CAIRO (AP) — Sudanese President Omar al-Bashir on Tuesday was sworn in for another five-year term extending his 25-year autocratic rule, a testament to his ability to survive civil wars, sanctions and an international war crimes indictment.
In his latest maneuver to survive, al-Bashir has switched alliances, joining ranks with Saudi Arabia, the region’s biggest bankroller, after nearly two decades of strained ties. That means moving away from close relations with the kingdom’s rival Iran, which has long used Sudan as a transit route for weapons shipments to armed groups in the region, particularly Hamas.
Shortly before his re-election, al-Bashir threw his support to the Saudi-led coalition waging an air campaign against Shiite rebels in Yemen who are allied to Iran. The Sudanese contribution to the campaign is largely symbolic — but al-Bashir is likely hoping for Gulf financial support that could keep his beleaguered economy afloat.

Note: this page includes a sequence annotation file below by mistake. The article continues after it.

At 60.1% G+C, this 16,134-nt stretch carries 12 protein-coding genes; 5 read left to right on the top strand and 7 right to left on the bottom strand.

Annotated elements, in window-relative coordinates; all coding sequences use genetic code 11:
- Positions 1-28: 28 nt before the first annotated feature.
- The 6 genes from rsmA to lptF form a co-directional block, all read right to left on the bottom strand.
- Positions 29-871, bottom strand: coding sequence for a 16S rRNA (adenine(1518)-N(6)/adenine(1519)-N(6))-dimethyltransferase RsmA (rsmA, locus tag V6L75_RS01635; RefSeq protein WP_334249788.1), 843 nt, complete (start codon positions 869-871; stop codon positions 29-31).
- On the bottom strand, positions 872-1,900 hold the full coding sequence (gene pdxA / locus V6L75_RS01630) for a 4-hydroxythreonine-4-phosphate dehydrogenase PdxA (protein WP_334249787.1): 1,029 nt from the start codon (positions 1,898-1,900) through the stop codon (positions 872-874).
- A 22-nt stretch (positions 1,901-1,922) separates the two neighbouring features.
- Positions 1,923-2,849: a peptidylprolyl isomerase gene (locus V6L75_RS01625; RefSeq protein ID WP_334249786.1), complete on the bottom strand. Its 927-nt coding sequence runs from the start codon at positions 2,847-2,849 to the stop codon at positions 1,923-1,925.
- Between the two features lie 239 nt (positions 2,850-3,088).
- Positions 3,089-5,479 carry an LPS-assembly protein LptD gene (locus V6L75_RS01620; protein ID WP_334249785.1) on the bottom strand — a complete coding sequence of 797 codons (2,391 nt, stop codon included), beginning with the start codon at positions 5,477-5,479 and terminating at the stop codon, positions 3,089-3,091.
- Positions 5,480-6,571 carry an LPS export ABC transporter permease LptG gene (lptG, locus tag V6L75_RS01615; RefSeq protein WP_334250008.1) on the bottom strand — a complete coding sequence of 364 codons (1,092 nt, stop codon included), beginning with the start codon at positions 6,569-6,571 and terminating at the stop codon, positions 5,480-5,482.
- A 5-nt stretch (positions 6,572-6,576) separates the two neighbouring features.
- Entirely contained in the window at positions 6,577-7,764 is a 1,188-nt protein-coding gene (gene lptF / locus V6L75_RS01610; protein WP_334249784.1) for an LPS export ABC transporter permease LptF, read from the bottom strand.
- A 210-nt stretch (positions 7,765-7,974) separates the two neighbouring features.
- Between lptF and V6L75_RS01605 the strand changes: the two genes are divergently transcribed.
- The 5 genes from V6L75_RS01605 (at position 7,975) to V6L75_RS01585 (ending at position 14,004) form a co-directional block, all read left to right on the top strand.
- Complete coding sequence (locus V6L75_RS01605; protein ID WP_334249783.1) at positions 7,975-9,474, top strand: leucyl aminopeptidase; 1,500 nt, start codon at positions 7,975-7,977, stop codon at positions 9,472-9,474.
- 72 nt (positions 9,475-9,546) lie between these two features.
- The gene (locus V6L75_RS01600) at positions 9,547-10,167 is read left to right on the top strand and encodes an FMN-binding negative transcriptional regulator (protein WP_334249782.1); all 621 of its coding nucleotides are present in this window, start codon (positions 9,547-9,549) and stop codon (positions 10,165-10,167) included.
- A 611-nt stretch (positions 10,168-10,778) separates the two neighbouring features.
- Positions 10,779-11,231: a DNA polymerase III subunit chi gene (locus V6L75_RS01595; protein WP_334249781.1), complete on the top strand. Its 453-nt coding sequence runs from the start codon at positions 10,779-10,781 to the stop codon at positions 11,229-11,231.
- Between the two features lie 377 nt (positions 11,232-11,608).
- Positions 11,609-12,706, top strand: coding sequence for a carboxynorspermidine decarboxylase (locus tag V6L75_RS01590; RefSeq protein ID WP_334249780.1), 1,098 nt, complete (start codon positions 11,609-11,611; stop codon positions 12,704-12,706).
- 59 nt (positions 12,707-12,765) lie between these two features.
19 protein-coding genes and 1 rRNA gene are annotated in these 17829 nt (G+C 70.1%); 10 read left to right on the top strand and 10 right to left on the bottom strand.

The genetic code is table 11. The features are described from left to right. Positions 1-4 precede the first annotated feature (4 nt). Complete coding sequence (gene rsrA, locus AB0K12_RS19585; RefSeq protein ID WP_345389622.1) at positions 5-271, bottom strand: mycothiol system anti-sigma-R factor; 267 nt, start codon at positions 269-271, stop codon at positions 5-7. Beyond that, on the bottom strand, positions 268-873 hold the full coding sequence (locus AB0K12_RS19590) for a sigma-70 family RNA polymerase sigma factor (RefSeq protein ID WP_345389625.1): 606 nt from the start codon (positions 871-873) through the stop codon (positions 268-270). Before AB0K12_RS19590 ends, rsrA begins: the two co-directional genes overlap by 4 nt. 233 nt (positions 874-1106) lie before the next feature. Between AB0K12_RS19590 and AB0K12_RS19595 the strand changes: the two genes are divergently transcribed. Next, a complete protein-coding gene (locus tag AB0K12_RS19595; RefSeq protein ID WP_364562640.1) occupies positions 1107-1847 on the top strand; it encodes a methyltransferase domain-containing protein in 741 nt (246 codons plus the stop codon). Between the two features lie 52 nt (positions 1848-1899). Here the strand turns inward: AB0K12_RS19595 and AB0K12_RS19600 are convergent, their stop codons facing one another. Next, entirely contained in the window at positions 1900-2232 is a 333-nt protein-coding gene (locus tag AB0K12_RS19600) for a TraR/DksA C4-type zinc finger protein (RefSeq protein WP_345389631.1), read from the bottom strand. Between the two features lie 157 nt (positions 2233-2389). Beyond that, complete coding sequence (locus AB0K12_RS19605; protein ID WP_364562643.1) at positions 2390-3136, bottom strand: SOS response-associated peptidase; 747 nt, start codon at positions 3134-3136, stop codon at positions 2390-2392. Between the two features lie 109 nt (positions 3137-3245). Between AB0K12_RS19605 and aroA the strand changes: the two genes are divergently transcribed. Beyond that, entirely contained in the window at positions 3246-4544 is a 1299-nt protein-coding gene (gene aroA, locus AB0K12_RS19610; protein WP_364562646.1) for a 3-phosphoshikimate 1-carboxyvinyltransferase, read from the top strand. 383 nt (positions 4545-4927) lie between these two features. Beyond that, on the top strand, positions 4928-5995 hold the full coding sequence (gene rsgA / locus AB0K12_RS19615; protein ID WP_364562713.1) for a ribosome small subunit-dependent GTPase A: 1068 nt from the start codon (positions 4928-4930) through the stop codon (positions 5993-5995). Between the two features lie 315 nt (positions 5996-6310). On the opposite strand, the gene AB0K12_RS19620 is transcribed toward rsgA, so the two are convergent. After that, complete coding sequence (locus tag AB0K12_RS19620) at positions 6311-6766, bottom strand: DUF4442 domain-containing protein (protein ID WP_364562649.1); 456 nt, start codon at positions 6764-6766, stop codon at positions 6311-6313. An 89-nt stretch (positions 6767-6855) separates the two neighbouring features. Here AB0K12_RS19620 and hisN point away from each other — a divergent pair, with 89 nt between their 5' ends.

“Our relations with Arab brothers have witnessed very positive developments lately, by the grace of God,” al-Bashir declared Tuesday in a speech in Omdurman, neighboring the capital Khartoum, after his swearing-in. By building on the Arab ties, he expressed hopes of eventually normalizing relations with Western nations as well.
Al-Bashir won re-election in April, though opposition parties boycotted the vote. After his victory with an official landslide of 94 percent of the vote, the opposition said in a joint statement that it will not recognize the results and called on the people to join ranks to “topple” al-Bashir.